A matter of taste
In the words of the celebrated American author, Mark Twain: “One Holds a bottle of red wine by the neck, a woman by the waist, and a bottle of champagne by the derriere”
True, everyone has a preferred way of holding their wine bottle, champagne bottle or wine glass but, humor aside, there is a universally accepted, proper etiquette for wine tasting. Once poured into the appropriate glass, it’s time to properly evaluate and enjoy the wine. The key is to appreciate the five key attributes that make up the structure of a wine – sugar, acid, alcohol, tannins, and the texture – and it involves four basic steps: looking, swirling, smelling and tasting.
Begin by holding the wine glass by the stem with the thumb and one or two fingers, so that no body heat is transmitted to the glass. Take a close look at the wine, before putting the olfactory senses or taste buds to work; observe and pick up clues about the structure and flavor. Lifting the glass up to light, make note of the color and the intensity of the wine. Reds range in color from deep purple to brick red. White wines range from lemon-gold to a rich, golden amber and usually darken with age, while reds tend to fade in color over time. A good wine tends to be bright, with the color fading slightly near the rim of the glass.
Next, rotate the wrist in a few swift circles, swirling the wine to observe how much adheres to the sides of the glass. Observe the speed and the width of the droplets or “legs” that roll down. The more the legs are visible, the more viscous is the wine, indicating body and higher alcohol content. Swirling also serves to aerate the wine, releasing its aroma.
To properly sense the aroma, tip the glass until it is nearly parallel to the floor, take a short sniff and concentrate on the result. Swirl again to release additional aromas. Pay special attention to similarities with familiar smells – rose petals, citrus fruit, tobacco, cherries… Mature wines tend to have more subtle aromas than younger ones, and they tend to reveal their “layers” over time.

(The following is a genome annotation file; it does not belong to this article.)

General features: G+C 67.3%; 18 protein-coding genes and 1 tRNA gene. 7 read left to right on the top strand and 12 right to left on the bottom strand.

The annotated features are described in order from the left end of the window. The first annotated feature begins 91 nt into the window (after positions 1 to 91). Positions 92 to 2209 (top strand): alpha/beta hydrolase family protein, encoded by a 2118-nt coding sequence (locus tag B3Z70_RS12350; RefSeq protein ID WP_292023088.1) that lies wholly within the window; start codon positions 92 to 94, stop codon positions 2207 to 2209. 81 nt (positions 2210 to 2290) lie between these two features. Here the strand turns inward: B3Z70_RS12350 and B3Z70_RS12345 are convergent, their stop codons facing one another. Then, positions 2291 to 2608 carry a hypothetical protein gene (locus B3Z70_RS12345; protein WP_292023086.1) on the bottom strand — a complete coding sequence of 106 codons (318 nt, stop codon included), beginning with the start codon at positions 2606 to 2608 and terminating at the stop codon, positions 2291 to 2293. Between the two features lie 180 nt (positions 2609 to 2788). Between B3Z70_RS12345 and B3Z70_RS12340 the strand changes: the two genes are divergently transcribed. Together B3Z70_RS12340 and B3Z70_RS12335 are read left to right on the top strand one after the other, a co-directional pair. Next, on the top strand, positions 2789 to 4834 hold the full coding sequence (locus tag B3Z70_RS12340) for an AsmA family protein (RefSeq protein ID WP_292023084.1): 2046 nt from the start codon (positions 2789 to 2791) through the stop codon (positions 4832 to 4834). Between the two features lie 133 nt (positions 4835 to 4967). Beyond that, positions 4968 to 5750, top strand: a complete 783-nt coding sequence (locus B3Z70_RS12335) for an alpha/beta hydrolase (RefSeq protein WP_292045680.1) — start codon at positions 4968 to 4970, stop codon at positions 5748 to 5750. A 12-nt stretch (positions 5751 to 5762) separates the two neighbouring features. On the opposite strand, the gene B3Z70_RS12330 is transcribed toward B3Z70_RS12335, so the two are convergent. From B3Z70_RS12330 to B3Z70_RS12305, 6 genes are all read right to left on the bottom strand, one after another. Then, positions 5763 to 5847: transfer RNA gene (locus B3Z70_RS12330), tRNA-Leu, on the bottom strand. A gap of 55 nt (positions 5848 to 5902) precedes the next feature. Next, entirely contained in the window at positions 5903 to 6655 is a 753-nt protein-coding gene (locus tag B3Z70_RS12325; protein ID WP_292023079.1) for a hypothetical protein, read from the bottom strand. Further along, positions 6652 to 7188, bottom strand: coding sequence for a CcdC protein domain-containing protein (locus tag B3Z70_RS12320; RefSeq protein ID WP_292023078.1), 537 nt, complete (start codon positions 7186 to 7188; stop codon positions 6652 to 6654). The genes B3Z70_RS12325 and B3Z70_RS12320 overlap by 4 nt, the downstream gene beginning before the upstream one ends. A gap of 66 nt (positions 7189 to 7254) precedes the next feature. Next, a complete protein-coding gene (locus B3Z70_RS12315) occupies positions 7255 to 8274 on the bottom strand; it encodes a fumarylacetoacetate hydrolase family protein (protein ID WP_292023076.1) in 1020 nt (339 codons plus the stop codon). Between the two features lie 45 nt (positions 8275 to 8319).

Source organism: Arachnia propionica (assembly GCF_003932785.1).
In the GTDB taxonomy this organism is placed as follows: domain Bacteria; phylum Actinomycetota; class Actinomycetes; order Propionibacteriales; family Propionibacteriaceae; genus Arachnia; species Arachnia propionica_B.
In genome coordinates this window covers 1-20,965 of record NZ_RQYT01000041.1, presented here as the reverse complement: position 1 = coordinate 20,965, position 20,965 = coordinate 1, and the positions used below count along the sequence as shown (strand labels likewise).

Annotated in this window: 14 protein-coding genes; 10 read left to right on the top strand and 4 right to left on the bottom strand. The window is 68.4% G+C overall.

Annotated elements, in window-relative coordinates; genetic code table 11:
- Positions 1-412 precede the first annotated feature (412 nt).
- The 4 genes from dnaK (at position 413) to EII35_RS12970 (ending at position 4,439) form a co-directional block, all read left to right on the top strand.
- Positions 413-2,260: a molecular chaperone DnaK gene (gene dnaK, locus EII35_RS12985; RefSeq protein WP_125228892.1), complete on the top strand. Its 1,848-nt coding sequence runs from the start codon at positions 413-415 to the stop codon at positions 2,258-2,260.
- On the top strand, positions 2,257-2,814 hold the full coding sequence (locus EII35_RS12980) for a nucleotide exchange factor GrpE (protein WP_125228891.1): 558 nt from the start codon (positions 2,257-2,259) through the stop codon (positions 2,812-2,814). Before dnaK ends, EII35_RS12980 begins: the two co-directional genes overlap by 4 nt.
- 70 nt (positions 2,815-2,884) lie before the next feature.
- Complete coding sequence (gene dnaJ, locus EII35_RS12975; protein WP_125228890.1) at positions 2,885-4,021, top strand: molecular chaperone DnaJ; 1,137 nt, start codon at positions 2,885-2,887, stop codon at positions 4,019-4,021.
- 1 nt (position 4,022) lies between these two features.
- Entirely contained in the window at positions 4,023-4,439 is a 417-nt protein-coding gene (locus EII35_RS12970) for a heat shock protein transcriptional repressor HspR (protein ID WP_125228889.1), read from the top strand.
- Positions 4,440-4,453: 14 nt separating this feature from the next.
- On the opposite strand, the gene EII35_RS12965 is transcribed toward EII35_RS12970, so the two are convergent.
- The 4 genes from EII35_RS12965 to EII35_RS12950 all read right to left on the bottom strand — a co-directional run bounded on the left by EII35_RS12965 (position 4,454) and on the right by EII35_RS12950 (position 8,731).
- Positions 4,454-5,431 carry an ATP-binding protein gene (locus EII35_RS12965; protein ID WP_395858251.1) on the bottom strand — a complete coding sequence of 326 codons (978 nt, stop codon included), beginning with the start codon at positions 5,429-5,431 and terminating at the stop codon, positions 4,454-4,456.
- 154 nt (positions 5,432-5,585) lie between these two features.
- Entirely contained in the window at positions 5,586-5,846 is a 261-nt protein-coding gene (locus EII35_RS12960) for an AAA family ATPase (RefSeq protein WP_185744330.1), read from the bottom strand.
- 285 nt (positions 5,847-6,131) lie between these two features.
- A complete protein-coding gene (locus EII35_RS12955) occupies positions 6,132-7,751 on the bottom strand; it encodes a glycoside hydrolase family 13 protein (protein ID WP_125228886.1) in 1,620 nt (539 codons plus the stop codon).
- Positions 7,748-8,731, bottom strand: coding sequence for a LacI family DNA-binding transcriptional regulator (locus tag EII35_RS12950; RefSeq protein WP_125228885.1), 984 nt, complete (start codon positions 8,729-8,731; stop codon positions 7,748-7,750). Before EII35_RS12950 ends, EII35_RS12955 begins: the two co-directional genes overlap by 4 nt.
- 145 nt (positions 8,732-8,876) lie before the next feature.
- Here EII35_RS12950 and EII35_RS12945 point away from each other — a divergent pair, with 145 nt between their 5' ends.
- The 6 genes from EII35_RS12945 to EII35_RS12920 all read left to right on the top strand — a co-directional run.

Finally, sip and swish the wine around the mouth. This should better release its aroma and coat the mouth. Does tasting the wine confirm our interpretation of the wine’s bouquet? How much we salivate after sipping the wine tells us about the level of acidity; the higher the acidity, the more saliva is generated – essentially saliva acts an agent to buffer and neutralize the harshness of the acid. Observe how far into the mouth and throat the burning sensation of the alcohol is felt. If limited only to the tongue, it is an indication of a lower alcohol content. The sensation extending to the back of the throat and jaw is an indication of medium alcohol content while a warming that extends to the sternum suggests a wine of perhaps 14-15% alcohol content.
Lastly, note how long the flavor lasts after swallowing. This is called the finish or the length. The longer the persistence of flavor after swallowing, the better the wine. Budget sips and sniffs by using the spit bucket, as tasting the same samples many times in succession results, according to oenologists, in a total loss of sensitivity.
Wineries generally have some six to nine wines on their tasting menu, beginning with whites and ending with the heaviest reds or desert wines. The tasting menu is usually accompanied by notes prepared by the winemaker. These notes serve as a useful reference, as we do our own evaluation of the wines and come up with our own observations.